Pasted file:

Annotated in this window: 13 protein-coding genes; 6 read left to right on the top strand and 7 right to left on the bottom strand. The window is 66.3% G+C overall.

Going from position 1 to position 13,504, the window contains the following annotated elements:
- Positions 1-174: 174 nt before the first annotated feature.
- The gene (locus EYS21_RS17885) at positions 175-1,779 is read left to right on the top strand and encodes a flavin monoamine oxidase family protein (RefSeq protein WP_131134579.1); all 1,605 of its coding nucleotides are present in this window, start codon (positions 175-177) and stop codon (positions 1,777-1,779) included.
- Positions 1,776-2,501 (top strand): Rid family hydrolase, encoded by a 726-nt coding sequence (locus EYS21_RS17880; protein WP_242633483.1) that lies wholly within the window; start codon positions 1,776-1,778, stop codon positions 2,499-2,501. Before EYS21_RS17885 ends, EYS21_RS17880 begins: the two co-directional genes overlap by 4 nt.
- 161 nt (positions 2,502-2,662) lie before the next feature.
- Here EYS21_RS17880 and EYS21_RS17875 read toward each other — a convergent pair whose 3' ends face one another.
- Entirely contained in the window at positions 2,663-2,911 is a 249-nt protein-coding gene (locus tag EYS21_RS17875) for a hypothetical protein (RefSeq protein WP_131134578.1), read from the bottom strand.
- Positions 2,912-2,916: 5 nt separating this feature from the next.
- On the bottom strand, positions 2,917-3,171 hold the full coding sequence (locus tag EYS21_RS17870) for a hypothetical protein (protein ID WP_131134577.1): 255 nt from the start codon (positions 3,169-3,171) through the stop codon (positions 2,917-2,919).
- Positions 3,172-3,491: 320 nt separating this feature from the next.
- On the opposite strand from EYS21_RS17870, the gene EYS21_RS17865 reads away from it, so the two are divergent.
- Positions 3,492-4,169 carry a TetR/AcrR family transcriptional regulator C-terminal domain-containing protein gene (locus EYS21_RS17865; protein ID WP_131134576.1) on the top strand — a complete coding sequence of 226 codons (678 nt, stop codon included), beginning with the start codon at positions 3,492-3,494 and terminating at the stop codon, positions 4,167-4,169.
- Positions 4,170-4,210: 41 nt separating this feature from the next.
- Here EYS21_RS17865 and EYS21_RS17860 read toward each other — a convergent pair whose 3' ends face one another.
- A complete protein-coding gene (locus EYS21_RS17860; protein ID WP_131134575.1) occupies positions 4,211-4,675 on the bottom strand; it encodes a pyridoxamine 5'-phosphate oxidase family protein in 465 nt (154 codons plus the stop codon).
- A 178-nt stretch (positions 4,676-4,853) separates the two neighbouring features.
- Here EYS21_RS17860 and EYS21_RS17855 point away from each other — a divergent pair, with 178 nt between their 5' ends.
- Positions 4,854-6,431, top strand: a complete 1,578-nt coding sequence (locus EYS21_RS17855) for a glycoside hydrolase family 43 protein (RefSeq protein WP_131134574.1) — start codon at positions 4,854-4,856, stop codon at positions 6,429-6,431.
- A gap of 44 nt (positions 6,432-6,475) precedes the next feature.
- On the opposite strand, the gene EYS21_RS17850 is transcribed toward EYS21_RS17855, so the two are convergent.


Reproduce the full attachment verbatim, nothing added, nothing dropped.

Annotated in this window: 13 protein-coding genes; 6 read left to right on the top strand and 7 right to left on the bottom strand. The window is 66.3% G+C overall.

Going from position 1 to position 13,504, the window contains the following annotated elements:
- Positions 1-174: 174 nt before the first annotated feature.
- The gene (locus EYS21_RS17885) at positions 175-1,779 is read left to right on the top strand and encodes a flavin monoamine oxidase family protein (RefSeq protein WP_131134579.1); all 1,605 of its coding nucleotides are present in this window, start codon (positions 175-177) and stop codon (positions 1,777-1,779) included.
- Positions 1,776-2,501 (top strand): Rid family hydrolase, encoded by a 726-nt coding sequence (locus EYS21_RS17880; protein WP_242633483.1) that lies wholly within the window; start codon positions 1,776-1,778, stop codon positions 2,499-2,501. Before EYS21_RS17885 ends, EYS21_RS17880 begins: the two co-directional genes overlap by 4 nt.
- 161 nt (positions 2,502-2,662) lie before the next feature.
- Here EYS21_RS17880 and EYS21_RS17875 read toward each other — a convergent pair whose 3' ends face one another.
- Entirely contained in the window at positions 2,663-2,911 is a 249-nt protein-coding gene (locus tag EYS21_RS17875) for a hypothetical protein (RefSeq protein WP_131134578.1), read from the bottom strand.
- Positions 2,912-2,916: 5 nt separating this feature from the next.
- On the bottom strand, positions 2,917-3,171 hold the full coding sequence (locus tag EYS21_RS17870) for a hypothetical protein (protein ID WP_131134577.1): 255 nt from the start codon (positions 3,169-3,171) through the stop codon (positions 2,917-2,919).
- Positions 3,172-3,491: 320 nt separating this feature from the next.
- On the opposite strand from EYS21_RS17870, the gene EYS21_RS17865 reads away from it, so the two are divergent.
- Positions 3,492-4,169 carry a TetR/AcrR family transcriptional regulator C-terminal domain-containing protein gene (locus EYS21_RS17865; protein ID WP_131134576.1) on the top strand — a complete coding sequence of 226 codons (678 nt, stop codon included), beginning with the start codon at positions 3,492-3,494 and terminating at the stop codon, positions 4,167-4,169.
- Positions 4,170-4,210: 41 nt separating this feature from the next.
- Here EYS21_RS17865 and EYS21_RS17860 read toward each other — a convergent pair whose 3' ends face one another.
- A complete protein-coding gene (locus EYS21_RS17860; protein ID WP_131134575.1) occupies positions 4,211-4,675 on the bottom strand; it encodes a pyridoxamine 5'-phosphate oxidase family protein in 465 nt (154 codons plus the stop codon).
- A 178-nt stretch (positions 4,676-4,853) separates the two neighbouring features.
- Here EYS21_RS17860 and EYS21_RS17855 point away from each other — a divergent pair, with 178 nt between their 5' ends.
- Positions 4,854-6,431, top strand: a complete 1,578-nt coding sequence (locus EYS21_RS17855) for a glycoside hydrolase family 43 protein (RefSeq protein WP_131134574.1) — start codon at positions 4,854-4,856, stop codon at positions 6,429-6,431.
- A gap of 44 nt (positions 6,432-6,475) precedes the next feature.
- On the opposite strand, the gene EYS21_RS17850 is transcribed toward EYS21_RS17855, so the two are convergent.